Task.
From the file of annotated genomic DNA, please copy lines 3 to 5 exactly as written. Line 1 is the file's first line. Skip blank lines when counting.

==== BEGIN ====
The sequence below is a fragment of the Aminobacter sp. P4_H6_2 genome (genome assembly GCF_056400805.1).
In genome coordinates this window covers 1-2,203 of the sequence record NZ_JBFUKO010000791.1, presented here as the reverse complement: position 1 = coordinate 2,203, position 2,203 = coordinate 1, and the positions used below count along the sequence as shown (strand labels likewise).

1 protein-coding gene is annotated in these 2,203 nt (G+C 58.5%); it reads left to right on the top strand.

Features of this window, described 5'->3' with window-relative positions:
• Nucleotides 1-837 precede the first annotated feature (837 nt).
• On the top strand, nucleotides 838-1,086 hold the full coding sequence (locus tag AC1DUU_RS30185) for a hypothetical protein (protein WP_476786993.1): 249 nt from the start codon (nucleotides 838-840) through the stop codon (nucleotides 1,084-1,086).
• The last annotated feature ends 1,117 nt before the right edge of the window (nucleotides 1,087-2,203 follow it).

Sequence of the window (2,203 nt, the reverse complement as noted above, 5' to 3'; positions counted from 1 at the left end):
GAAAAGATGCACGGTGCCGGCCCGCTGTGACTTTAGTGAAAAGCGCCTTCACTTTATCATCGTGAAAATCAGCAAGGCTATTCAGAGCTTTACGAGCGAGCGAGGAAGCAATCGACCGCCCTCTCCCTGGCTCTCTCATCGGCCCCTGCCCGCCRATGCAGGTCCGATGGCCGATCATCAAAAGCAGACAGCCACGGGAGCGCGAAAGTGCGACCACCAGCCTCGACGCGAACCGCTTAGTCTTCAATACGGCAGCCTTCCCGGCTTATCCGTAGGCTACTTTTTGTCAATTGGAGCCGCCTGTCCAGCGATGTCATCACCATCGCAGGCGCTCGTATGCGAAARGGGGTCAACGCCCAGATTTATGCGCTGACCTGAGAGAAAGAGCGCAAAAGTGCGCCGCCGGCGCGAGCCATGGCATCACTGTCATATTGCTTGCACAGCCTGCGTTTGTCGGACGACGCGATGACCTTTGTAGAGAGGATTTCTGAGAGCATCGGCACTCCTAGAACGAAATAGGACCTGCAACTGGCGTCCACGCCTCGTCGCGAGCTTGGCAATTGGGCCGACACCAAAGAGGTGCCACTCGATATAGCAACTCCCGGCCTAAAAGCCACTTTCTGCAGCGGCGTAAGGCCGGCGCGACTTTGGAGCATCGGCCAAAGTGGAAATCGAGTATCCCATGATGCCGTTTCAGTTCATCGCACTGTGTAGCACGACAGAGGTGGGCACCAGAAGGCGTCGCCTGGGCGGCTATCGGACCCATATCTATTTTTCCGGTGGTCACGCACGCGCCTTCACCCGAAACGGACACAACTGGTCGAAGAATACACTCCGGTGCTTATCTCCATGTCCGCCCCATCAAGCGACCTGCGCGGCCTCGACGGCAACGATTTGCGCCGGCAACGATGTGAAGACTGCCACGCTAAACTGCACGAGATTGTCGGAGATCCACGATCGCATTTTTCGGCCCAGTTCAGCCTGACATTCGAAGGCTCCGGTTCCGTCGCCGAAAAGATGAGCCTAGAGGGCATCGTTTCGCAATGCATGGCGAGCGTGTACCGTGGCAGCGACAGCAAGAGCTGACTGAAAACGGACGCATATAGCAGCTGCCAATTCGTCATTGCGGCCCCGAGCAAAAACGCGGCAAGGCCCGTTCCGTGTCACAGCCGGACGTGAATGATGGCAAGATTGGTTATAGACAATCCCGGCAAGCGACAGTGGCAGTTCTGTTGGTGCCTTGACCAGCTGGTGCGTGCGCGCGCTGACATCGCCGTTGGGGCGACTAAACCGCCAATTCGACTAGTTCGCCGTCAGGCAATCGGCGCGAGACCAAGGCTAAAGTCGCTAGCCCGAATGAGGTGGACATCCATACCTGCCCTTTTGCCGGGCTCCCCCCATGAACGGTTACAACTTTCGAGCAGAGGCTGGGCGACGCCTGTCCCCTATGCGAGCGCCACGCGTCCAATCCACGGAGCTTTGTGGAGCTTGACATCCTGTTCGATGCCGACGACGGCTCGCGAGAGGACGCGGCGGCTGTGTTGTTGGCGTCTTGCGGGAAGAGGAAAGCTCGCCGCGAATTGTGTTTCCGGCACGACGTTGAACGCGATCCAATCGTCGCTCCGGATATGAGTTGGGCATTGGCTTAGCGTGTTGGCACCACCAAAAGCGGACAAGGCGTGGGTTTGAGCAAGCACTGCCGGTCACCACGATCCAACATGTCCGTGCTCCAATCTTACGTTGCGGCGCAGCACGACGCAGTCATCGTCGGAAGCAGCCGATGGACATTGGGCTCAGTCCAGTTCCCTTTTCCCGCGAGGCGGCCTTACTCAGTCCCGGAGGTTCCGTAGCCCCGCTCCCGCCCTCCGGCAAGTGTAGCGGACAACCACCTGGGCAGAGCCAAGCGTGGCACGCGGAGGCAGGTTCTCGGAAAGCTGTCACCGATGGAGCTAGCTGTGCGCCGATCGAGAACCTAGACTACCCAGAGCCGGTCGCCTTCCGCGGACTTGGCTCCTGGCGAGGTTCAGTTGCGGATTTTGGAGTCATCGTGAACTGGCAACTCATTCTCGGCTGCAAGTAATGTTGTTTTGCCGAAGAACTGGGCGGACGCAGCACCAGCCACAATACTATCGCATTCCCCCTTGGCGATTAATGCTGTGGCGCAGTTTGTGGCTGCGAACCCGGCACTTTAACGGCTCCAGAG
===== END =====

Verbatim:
1 protein-coding gene is annotated in these 2,203 nt (G+C 58.5%); it reads left to right on the top strand.

Features of this window, described 5'->3' with window-relative positions:
• Nucleotides 1-837 precede the first annotated feature (837 nt).